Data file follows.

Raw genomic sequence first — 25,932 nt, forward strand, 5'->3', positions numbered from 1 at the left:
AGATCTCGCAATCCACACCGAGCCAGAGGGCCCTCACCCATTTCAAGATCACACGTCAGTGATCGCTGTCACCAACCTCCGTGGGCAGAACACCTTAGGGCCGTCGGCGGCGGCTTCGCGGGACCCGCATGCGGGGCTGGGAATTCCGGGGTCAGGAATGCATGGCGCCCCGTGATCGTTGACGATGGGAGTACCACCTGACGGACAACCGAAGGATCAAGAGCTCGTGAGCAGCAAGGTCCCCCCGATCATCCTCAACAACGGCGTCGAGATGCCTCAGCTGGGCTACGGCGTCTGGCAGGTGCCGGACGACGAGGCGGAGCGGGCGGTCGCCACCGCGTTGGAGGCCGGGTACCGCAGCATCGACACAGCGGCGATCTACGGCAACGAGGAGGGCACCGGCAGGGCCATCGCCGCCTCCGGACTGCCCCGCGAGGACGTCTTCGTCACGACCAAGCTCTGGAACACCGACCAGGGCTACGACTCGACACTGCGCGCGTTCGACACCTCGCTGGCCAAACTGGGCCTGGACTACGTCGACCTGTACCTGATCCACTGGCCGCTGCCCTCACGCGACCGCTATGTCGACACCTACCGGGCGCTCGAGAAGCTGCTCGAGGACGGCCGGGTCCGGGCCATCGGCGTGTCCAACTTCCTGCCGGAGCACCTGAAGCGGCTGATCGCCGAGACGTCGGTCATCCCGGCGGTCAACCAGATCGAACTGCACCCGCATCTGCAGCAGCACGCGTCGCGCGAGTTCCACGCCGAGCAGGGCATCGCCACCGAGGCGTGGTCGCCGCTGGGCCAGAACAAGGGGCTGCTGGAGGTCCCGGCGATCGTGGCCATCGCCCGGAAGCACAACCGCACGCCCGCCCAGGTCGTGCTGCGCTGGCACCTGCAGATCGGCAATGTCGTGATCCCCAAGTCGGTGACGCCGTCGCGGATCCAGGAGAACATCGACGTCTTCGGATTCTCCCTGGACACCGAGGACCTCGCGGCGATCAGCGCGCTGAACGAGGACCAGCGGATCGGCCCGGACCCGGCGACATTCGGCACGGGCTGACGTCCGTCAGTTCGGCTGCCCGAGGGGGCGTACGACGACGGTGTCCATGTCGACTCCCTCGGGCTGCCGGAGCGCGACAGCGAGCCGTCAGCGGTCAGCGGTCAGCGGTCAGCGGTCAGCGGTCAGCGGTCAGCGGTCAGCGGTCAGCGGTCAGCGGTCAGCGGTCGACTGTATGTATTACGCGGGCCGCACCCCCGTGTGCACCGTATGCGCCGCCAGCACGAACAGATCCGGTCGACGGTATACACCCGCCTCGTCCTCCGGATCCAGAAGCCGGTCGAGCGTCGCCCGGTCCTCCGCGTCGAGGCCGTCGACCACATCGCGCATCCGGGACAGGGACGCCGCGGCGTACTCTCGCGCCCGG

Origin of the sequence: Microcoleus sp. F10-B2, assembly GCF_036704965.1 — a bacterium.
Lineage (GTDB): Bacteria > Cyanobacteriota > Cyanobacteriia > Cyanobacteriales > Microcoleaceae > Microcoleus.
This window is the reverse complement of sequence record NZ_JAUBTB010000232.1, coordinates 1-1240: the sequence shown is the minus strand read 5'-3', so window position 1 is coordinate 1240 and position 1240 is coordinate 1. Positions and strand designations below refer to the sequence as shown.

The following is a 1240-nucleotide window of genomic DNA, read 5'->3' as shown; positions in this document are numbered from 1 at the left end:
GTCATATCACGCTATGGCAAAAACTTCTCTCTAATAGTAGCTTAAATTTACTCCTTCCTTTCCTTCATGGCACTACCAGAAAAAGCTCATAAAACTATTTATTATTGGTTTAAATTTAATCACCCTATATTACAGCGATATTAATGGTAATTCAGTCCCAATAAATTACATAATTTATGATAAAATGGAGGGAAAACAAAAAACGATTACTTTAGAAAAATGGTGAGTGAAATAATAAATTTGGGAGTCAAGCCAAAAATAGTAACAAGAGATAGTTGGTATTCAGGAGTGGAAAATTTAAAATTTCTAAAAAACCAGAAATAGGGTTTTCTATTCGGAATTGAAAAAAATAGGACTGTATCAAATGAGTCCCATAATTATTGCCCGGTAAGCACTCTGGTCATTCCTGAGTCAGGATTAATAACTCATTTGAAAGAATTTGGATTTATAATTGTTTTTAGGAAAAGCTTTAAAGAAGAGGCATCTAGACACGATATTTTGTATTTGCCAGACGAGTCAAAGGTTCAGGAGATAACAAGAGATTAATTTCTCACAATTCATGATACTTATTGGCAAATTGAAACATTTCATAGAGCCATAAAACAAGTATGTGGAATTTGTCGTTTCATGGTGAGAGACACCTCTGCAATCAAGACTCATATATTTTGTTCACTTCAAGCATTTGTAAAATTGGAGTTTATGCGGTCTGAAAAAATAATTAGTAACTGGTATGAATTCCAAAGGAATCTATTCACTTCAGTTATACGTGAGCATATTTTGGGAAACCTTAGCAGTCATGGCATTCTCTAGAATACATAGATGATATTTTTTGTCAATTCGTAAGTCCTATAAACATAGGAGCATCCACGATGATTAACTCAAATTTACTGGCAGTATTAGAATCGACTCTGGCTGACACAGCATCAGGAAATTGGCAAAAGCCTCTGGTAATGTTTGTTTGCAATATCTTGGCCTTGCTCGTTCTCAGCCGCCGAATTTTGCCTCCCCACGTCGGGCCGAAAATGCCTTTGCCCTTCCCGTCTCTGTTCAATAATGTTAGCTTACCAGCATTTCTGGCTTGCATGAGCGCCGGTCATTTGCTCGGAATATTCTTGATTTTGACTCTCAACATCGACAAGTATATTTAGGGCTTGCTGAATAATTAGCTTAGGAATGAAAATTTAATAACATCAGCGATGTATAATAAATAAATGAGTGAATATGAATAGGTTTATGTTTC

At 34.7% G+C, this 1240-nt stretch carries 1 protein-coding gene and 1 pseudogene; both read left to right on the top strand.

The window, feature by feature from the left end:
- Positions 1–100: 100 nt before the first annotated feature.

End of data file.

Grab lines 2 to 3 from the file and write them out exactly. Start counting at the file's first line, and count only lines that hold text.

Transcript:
AGATCTCGCAATCCACACCGAGCCAGAGGGCCCTCACCCATTTCAAGATCACACGTCAGTGATCGCTGTCACCAACCTCCGTGGGCAGAACACCTTAGGGCCGTCGGCGGCGGCTTCGCGGGACCCGCATGCGGGGCTGGGAATTCCGGGGTCAGGAATGCATGGCGCCCCGTGATCGTTGACGATGGGAGTACCACCTGACGGACAACCGAAGGATCAAGAGCTCGTGAGCAGCAAGGTCCCCCCGATCATCCTCAACAACGGCGTCGAGATGCCTCAGCTGGGCTACGGCGTCTGGCAGGTGCCGGACGACGAGGCGGAGCGGGCGGTCGCCACCGCGTTGGAGGCCGGGTACCGCAGCATCGACACAGCGGCGATCTACGGCAACGAGGAGGGCACCGGCAGGGCCATCGCCGCCTCCGGACTGCCCCGCGAGGACGTCTTCGTCACGACCAAGCTCTGGAACACCGACCAGGGCTACGACTCGACACTGCGCGCGTTCGACACCTCGCTGGCCAAACTGGGCCTGGACTACGTCGACCTGTACCTGATCCACTGGCCGCTGCCCTCACGCGACCGCTATGTCGACACCTACCGGGCGCTCGAGAAGCTGCTCGAGGACGGCCGGGTCCGGGCCATCGGCGTGTCCAACTTCCTGCCGGAGCACCTGAAGCGGCTGATCGCCGAGACGTCGGTCATCCCGGCGGTCAACCAGATCGAACTGCACCCGCATCTGCAGCAGCACGCGTCGCGCGAGTTCCACGCCGAGCAGGGCATCGCCACCGAGGCGTGGTCGCCGCTGGGCCAGAACAAGGGGCTGCTGGAGGTCCCGGCGATCGTGGCCATCGCCCGGAAGCACAACCGCACGCCCGCCCAGGTCGTGCTGCGCTGGCACCTGCAGATCGGCAATGTCGTGATCCCCAAGTCGGTGACGCCGTCGCGGATCCAGGAGAACATCGACGTCTTCGGATTCTCCCTGGACACCGAGGACCTCGCGGCGATCAGCGCGCTGAACGAGGACCAGCGGATCGGCCCGGACCCGGCGACATTCGGCACGGGCTGACGTCCGTCAGTTCGGCTGCCCGAGGGGGCGTACGACGACGGTGTCCATGTCGACTCCCTCGGGCTGCCGGAGCGCGACAGCGAGCCGTCAGCGGTCAGCGGTCAGCGGTCAGCGGTCAGCGGTCAGCGGTCAGCGGTCAGCGGTCAGCGGTCAGCGGTCAGCGGTCGACTGTATGTATTACGCGGGCCGCACCCCCGTGTGCACCGTATGCGCCGCCAGCACGAACAGATCCGGTCGACGGTATACACCCGCCTCGTCCTCCGGATCCAGAAGCCGGTCGAGCGTCGCCCGGTCCTCCGCGTCGAGGCCGTCGACCACATCGCGCATCCGGGACAGGGACGCCGCGGCGTACTCTCGCGCCCGG

Origin of the sequence: Microcoleus sp. F10-B2, assembly GCF_036704965.1 — a bacterium.